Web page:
There are a number of phases throughout the life cycle of a housing estate which determine the extent of its effects on the natural environment. The first step, which may have the most severe consequences, is the site location of the estate. Landscapes are generally rich in different types of interdependent ecosystems containing habitats for different species. However, in order for the houses to be constructed, land masses are required. Some times these natural lands, providing essential ecosystem services, give way to commencing development of the housing estate structure. Construction may also take place directly next or close by to such areas which are ecologically sensitive and have productive bio-diversities (Figure 1). These result in damaged or totally destroyed indigenous habitats while leaving the ones that remain fragmented (Figure 2). Species which are native to the destroyed environment will not be capable of surviving. Also, since the corridors between interconnected ecosystems would be lost, due to fragmentation, the species and the processes between ecosystems will eventually disappear, especially if non-indigenous or...
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...that can’t be recycled will end up in a landfill (Figure 6). According to Emmanuel (2004) construction and demolition waste accounts “for about 29% of overall landfill volumes in the USA, more than 50% in UK and up to 30% in Australia” and can have consequences. Solid waste which is treated incorrectly can clog drain systems and contaminate groundwater at engineered landfills.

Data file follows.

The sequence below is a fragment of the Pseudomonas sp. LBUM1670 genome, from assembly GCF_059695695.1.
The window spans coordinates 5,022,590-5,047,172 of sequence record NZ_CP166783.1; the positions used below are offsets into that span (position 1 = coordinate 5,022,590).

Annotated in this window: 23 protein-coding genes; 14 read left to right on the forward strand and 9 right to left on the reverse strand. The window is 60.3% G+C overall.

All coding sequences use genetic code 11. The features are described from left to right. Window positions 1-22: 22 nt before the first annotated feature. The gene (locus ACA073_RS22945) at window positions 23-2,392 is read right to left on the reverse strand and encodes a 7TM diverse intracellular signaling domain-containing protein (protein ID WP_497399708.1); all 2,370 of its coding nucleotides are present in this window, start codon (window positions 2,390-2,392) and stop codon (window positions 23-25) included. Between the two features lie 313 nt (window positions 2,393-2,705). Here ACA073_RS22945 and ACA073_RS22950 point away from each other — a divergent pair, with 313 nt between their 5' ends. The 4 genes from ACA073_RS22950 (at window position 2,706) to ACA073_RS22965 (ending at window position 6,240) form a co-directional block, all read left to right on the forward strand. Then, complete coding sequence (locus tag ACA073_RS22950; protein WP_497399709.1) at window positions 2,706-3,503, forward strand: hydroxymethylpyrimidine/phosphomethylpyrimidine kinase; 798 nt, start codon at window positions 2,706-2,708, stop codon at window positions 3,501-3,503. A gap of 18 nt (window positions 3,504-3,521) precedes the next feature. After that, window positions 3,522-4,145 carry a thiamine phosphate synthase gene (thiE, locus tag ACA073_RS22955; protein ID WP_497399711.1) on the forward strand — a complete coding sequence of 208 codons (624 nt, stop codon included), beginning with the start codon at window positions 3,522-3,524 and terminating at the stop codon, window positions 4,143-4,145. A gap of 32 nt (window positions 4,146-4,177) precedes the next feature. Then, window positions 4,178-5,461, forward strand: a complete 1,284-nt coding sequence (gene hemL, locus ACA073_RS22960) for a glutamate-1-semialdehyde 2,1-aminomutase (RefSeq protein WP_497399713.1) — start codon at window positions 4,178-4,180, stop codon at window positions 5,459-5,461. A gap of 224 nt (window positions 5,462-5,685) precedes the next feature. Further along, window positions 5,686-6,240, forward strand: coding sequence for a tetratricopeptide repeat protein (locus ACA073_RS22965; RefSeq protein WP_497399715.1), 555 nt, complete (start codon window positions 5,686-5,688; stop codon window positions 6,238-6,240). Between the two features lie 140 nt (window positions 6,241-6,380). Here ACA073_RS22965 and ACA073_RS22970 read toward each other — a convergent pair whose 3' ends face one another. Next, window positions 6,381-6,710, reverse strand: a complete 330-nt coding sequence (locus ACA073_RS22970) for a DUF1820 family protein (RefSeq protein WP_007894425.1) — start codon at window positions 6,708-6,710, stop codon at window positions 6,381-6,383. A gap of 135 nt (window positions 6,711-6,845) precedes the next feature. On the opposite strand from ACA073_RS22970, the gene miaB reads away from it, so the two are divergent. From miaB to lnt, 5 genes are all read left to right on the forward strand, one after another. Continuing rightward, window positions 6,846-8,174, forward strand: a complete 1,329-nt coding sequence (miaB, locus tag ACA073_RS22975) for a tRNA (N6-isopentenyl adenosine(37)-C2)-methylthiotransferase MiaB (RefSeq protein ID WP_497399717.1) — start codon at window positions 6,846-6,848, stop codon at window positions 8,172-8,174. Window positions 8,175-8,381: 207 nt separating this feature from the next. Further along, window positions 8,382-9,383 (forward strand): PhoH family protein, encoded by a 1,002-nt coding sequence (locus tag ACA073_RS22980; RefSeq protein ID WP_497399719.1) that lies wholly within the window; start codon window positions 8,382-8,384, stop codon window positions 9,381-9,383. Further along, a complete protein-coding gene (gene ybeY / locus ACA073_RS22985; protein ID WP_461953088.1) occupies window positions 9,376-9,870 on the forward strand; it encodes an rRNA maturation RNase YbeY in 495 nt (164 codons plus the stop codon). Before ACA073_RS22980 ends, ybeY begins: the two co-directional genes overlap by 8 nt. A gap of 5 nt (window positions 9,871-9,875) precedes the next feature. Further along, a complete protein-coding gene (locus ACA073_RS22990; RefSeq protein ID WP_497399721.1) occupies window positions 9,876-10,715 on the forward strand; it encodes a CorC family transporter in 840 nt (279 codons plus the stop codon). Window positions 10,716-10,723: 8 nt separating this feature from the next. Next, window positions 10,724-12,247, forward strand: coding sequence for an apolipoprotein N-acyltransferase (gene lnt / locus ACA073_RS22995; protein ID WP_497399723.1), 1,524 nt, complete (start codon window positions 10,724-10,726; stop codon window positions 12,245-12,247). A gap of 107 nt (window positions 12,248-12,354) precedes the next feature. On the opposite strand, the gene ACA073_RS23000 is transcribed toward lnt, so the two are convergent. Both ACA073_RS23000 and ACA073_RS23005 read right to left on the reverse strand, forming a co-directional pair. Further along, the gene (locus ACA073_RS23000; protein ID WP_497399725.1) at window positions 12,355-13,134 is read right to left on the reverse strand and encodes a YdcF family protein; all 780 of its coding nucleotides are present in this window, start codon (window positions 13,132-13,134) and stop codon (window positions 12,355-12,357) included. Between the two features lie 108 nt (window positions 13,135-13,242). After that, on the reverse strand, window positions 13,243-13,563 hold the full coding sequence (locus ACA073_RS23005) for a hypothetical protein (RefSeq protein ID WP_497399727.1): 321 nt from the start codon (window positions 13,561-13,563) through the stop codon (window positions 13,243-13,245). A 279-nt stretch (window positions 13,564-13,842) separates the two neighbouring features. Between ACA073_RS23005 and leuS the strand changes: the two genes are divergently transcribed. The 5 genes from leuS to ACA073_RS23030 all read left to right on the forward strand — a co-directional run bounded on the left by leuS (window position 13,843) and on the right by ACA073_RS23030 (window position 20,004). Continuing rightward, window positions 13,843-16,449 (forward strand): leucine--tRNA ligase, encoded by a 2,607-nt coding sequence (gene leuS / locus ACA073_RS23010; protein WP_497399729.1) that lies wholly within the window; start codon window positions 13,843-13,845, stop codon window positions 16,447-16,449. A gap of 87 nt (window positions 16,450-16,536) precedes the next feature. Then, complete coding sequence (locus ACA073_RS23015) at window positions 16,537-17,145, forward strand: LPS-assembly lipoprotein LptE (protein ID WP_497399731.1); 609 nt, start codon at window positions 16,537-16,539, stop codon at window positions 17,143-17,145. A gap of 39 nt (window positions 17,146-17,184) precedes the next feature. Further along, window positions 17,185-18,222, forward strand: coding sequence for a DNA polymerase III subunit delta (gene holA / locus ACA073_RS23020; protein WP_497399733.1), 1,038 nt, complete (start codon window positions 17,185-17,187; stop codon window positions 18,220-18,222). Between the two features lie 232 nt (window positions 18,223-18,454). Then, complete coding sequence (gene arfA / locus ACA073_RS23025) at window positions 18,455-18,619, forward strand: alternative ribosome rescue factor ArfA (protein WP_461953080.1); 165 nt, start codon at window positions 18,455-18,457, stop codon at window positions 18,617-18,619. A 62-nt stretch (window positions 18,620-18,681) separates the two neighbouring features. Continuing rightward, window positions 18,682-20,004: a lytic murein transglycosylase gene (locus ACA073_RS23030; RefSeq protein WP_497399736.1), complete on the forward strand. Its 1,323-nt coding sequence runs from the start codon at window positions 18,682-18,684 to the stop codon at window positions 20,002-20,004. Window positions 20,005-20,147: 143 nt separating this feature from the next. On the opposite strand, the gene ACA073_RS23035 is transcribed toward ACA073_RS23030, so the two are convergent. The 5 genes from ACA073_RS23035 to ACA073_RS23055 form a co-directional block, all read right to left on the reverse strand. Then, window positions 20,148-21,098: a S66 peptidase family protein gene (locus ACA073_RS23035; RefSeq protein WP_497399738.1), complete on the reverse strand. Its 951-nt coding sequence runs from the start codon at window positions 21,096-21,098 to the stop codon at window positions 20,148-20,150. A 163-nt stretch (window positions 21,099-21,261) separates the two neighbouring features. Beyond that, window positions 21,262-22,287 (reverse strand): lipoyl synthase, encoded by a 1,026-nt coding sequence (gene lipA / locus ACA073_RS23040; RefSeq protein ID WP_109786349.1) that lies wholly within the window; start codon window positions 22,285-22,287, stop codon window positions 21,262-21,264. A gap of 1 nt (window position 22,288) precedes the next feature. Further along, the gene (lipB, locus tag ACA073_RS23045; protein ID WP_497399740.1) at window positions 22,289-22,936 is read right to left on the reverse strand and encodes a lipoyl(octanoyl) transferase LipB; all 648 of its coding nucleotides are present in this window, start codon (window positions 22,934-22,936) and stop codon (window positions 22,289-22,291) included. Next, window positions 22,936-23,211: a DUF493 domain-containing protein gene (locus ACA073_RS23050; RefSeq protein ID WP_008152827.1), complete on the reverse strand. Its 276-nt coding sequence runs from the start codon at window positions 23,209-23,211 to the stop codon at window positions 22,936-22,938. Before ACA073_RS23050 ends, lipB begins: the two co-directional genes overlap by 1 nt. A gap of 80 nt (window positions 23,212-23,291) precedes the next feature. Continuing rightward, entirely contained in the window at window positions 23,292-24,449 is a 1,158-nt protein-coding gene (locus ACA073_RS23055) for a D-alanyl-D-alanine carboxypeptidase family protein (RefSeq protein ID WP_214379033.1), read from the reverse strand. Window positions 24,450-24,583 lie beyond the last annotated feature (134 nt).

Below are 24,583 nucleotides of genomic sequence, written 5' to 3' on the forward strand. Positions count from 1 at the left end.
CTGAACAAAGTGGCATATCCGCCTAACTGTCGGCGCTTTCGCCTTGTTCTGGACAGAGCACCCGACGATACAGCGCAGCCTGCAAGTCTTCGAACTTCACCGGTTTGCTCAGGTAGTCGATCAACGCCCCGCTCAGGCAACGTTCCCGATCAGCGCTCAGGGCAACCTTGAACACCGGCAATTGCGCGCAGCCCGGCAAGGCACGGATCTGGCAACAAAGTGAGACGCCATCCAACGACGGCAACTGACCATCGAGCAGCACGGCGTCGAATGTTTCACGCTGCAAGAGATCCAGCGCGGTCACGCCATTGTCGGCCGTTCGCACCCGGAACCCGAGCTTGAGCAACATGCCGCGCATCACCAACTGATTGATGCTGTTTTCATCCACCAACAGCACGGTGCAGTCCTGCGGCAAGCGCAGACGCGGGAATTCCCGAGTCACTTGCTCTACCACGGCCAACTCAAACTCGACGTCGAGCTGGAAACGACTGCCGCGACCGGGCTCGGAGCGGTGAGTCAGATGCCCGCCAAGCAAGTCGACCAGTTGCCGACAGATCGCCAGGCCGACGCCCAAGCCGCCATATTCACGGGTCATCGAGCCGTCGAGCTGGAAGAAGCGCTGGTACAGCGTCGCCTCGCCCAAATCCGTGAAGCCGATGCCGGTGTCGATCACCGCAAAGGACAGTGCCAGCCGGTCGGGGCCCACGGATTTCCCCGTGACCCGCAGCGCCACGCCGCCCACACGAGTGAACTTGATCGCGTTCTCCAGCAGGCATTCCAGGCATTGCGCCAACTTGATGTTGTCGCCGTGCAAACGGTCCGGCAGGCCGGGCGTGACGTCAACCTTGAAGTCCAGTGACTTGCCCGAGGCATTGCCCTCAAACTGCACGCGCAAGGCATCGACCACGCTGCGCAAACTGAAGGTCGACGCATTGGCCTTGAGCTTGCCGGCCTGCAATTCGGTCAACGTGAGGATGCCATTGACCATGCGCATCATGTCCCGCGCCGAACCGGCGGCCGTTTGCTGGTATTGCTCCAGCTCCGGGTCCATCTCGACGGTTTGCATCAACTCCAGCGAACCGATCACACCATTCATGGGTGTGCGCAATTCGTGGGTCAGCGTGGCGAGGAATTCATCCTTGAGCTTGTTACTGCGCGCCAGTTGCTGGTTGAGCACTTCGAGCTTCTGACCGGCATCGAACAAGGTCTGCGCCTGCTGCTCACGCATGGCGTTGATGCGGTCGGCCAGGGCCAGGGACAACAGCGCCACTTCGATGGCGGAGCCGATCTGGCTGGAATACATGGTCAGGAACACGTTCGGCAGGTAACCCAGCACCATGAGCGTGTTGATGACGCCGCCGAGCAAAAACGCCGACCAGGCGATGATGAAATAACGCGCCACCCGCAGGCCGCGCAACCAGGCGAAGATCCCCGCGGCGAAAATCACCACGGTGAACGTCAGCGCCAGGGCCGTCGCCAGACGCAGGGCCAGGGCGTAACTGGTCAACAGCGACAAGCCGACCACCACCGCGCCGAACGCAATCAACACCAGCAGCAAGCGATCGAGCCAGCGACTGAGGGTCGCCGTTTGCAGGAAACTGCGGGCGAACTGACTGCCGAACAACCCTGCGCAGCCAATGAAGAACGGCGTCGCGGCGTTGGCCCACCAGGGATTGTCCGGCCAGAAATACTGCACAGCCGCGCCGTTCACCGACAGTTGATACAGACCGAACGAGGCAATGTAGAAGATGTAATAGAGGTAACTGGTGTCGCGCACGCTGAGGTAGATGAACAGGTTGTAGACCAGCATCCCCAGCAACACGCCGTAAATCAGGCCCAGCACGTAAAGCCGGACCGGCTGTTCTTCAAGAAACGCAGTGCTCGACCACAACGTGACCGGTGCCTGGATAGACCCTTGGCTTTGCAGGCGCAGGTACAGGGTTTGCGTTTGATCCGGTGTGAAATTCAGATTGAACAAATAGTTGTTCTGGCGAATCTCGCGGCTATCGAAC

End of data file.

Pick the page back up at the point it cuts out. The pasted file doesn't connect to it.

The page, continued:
So it can be concluded that with proper planning and maintenance a housing estate can be increasingly environmentally friendly and energy efficient thus reducing the impact on the natural environment. The occupants must also be willing to invest in sustainable principles such as waste recycling, proper insulation and renewable sources of energy. The degradation of the environment will eventually impact the occupants as the house would not be capable of providing a comfortable environment.
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